Bonello, who is a social worker for another London local authority, is widely respected in his local community.
Croydon Labour described him as “a local resident focussed [sic] on improving Portland rd [sic], better accessibility at Norwood Junction and protecting council services from Tory austerity.” No mention was made of protecting council workers’ jobs and services from incompetence and self-serving misjudgements of the likes of Newman, Hall and Scott.
Like Bonello, Agboola just happens to be an official in the local Labour branch party, but for him, retaining Hall’s former seat in what used to be known as Fieldway ward could prove an even tougher than that in Woodside.
Labour won both seats in New Addington North ward at the 2018 local elections with a margin of a little more than 700 votes. Given the local Conservatives held a council seat in New Addington until as recently as 2014, they will surely be targeting it this time.
Agboola, who works as a lab technician at Kingston University, has lived in New Addington for about 10 years. He says, “I am a believer in community values, enabling everyone’s voice to be heard and justice for all, no matter your background or where you live.”
Interestingly, in his pitch for selection, he also said, “I have experienced how our community has been ignored and neglected. I am determined to see that change, to be an advocate for our community to make New Addington a place we can all be proud of.”
Agboola featured recently on a slate of potential council election candidates drawn together by Jamie Audsley, a current councillor and one who on occasion fell foul of the Newman regime – although that did not prevent him from voting in favour of the council leader when facing a vote of no-confidence just weeks before Newman was forced to resign.
Audsley’s slate has been tagged “Revive”, and Agboola said this week, “I want to see our community revived through truth, transparency and kindness, and believe I have the skills to make this happen.”
Labour selections for two other ward by-elections – in South Norwood (caused by the resignation of their councillor Jane Avis) and the single-seat Park Hill and Whitgift ward (where the Tory Vidhi Mohan has stood down) are due to take place tomorrow.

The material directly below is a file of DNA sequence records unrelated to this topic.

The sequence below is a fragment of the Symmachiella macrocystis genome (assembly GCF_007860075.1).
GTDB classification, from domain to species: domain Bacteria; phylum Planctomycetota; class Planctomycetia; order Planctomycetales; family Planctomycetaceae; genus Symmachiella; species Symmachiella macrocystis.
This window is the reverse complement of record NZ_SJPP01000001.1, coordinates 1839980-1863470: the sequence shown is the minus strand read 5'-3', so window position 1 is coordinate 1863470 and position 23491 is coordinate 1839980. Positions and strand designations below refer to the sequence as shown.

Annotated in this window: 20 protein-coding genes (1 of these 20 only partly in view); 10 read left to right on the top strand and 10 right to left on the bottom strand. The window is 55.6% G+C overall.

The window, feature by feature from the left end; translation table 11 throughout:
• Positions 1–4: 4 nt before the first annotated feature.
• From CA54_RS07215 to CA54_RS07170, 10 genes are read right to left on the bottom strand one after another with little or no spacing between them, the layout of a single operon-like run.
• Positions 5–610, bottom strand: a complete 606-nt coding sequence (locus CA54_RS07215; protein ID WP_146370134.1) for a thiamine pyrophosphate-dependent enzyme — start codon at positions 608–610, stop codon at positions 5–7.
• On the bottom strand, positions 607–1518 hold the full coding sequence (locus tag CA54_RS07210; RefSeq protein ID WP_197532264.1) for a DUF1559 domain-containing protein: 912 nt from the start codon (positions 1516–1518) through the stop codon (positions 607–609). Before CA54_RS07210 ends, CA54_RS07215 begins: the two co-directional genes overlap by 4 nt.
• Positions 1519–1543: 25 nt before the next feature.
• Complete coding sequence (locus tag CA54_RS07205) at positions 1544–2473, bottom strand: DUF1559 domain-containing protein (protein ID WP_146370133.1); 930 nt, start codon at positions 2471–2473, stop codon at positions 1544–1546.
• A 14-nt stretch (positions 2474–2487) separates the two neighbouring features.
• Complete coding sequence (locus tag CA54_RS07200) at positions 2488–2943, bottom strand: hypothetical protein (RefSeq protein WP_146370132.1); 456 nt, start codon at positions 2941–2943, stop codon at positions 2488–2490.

Sources within the party suggest that – in typical Croydon Labour style – the South Norwood slot is already stitched up, with a member of Steve Reed’s parliamentary staff, Loizos Carserides, poised to be waved through on to the ballot papers.
Meanwhile, in the fifth ward needing a by-election on May 6, the process is proving to be less than straightforward. The Labour “selection” in true blue Kenley ward (following Steve O’Connell’s retirement) is only a token gesture, but finding anyone willing even to be a paper candidate is not easy.
The Croydon South Constituency Labour Party has not held any official meetings of its members, virtually or otherwise, since February 2020.
And now Jack Buck, Labour’s supposedly full-time, professional borough organiser (his wages are paid out of deductions from Labour councillor allowances), has reportedly refused to act as the election agent in Kenley.
Given Buck’s part in the fixing of candidate selection to favour one of his friends in Fairfield ward in 2019, there are many Labour members in Croydon who firmly believe that he ought never to have anything to do with a candidate selection again, and question why he has not been dismissed from his job.
But following the collapse of Tony Newman’s regime, the situation over Kenley demonstrates that Labour in Croydon is in disarray across the borough, and not only in the Town Hall.
Read more: Newman and Hall are ‘administratively suspended’ by Labour
Read more: Ex-leader Newman wants to seek election again in 2022
Read more: Council forced to declare itself bankrupt
Read more: Officials to investigate possible wrong-doing at council